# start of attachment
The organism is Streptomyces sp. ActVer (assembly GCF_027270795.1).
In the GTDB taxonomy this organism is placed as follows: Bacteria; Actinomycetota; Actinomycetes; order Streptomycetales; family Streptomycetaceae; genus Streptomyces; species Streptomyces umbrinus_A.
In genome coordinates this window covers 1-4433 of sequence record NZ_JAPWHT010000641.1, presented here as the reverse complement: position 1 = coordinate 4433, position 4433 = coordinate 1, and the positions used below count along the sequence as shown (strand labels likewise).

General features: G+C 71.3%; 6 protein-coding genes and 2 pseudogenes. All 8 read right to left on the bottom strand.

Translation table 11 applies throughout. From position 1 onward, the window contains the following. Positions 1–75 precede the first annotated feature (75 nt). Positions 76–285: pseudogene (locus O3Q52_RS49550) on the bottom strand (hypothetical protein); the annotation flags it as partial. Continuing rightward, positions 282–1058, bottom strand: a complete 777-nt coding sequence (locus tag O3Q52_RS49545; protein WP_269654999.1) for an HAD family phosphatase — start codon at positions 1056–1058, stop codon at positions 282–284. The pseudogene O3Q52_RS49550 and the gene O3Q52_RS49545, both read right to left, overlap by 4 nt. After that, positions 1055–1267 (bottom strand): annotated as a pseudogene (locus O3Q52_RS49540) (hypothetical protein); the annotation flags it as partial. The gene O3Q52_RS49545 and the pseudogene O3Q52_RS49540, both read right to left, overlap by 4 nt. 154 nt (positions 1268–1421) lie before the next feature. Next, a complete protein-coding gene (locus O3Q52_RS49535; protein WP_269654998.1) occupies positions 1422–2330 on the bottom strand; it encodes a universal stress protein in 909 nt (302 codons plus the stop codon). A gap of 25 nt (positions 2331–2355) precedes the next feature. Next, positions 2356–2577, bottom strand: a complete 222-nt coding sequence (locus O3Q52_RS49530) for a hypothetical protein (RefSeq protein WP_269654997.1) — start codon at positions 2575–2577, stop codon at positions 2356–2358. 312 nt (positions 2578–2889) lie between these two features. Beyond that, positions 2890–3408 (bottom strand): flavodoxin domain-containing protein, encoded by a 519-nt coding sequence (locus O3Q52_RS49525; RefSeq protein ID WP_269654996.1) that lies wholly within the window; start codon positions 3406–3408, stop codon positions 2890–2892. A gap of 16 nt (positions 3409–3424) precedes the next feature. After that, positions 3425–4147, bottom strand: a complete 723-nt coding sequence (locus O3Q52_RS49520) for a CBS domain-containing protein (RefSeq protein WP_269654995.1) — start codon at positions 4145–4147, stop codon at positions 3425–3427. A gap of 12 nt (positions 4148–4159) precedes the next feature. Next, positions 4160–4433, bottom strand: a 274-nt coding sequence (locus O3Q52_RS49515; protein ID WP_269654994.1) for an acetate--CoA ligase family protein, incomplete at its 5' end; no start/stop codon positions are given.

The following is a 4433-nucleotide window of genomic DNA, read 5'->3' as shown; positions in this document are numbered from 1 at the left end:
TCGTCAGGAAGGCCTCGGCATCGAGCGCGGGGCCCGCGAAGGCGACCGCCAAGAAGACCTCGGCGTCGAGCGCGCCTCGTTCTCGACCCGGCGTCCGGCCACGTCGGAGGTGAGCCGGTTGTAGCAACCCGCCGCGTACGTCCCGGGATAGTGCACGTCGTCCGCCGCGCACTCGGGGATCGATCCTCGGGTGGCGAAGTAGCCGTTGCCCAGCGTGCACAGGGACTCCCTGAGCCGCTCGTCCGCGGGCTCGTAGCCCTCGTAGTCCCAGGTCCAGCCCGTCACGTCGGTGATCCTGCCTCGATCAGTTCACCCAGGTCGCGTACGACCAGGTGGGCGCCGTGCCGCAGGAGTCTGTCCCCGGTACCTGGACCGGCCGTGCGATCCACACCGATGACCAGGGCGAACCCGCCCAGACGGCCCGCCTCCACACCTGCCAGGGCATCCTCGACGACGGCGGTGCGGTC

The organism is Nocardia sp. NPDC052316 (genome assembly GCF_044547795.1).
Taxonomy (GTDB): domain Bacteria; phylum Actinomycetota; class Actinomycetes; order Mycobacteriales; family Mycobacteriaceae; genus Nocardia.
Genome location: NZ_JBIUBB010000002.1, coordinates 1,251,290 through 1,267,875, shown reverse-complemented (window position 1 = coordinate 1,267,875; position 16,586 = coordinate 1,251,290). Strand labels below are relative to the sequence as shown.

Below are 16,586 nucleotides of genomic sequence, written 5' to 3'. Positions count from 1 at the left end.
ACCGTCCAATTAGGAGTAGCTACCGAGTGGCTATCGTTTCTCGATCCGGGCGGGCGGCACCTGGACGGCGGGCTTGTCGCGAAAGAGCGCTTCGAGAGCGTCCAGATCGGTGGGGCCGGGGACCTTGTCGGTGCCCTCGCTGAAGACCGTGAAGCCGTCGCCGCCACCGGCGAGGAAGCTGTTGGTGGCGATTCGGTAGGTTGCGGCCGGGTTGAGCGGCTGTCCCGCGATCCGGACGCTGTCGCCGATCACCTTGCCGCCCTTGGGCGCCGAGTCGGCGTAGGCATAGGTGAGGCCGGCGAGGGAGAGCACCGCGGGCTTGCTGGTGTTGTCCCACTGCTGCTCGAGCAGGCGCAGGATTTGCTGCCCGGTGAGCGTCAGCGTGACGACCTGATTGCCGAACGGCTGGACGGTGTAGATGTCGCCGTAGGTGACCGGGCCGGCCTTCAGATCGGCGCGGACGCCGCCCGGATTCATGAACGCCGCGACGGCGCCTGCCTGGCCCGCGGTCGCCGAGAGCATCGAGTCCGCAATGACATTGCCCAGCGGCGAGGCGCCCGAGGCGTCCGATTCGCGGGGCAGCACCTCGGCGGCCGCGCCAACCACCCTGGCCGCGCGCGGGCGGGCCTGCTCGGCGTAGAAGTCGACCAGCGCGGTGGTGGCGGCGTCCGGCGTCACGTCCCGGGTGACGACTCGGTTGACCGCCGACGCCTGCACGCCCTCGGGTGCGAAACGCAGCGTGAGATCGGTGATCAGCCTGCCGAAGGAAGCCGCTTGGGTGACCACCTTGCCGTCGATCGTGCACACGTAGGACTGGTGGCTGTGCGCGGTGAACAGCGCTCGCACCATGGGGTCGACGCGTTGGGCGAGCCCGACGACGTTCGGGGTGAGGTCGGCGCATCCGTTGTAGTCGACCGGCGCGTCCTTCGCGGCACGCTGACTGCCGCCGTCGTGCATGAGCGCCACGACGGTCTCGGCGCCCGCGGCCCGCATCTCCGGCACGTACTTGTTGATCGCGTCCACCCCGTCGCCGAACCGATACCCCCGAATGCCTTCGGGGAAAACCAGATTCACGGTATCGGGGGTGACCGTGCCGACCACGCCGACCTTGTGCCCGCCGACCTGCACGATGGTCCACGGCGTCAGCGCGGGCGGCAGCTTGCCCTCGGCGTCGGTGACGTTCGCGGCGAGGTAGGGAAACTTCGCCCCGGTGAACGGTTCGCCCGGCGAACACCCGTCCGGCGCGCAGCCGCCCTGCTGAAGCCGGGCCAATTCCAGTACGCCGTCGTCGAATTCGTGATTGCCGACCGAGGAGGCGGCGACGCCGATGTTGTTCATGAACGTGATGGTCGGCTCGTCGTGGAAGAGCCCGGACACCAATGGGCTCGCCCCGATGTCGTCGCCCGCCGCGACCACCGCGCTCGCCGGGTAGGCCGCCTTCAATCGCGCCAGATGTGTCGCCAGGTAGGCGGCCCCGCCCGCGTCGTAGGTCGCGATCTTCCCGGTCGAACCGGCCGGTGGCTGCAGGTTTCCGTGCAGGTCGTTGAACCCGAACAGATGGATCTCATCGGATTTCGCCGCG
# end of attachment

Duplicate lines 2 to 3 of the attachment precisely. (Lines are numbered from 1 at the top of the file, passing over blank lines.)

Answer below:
In the GTDB taxonomy this organism is placed as follows: Bacteria; Actinomycetota; Actinomycetes; order Streptomycetales; family Streptomycetaceae; genus Streptomyces; species Streptomyces umbrinus_A.
In genome coordinates this window covers 1-4433 of sequence record NZ_JAPWHT010000641.1, presented here as the reverse complement: position 1 = coordinate 4433, position 4433 = coordinate 1, and the positions used below count along the sequence as shown (strand labels likewise).